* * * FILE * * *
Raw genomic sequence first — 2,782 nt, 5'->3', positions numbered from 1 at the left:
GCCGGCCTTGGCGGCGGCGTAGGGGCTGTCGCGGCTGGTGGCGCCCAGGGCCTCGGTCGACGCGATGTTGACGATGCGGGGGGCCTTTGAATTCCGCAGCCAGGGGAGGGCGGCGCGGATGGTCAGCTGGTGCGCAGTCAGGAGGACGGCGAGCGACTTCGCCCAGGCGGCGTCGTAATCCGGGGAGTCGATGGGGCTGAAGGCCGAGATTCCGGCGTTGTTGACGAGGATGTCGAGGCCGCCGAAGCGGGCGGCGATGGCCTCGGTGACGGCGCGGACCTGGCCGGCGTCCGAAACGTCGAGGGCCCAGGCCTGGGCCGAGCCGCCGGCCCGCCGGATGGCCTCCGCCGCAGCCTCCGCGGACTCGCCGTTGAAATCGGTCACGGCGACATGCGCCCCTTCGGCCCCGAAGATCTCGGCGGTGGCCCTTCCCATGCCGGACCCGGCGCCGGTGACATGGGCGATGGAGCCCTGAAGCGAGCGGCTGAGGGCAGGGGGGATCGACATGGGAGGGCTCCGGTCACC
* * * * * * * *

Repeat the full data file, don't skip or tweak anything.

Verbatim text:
Raw genomic sequence first — 2,782 nt, 5'->3', positions numbered from 1 at the left:
GCCGGCCTTGGCGGCGGCGTAGGGGCTGTCGCGGCTGGTGGCGCCCAGGGCCTCGGTCGACGCGATGTTGACGATGCGGGGGGCCTTTGAATTCCGCAGCCAGGGGAGGGCGGCGCGGATGGTCAGCTGGTGCGCAGTCAGGAGGACGGCGAGCGACTTCGCCCAGGCGGCGTCGTAATCCGGGGAGTCGATGGGGCTGAAGGCCGAGATTCCGGCGTTGTTGACGAGGATGTCGAGGCCGCCGAAGCGGGCGGCGATGGCCTCGGTGACGGCGCGGACCTGGCCGGCGTCCGAAACGTCGAGGGCCCAGGCCTGGGCCGAGCCGCCGGCCCGCCGGATGGCCTCCGCCGCAGCCTCCGCGGACTCGCCGTTGAAATCGGTCACGGCGACATGCGCCCCTTCGGCCCCGAAGATCTCGGCGGTGGCCCTTCCCATGCCGGACCCGGCGCCGGTGACATGGGCGATGGAGCCCTGAAGCGAGCGGCTGAGGGCAGGGGGGATCGACATGGGAGGGCTCCGGTCACC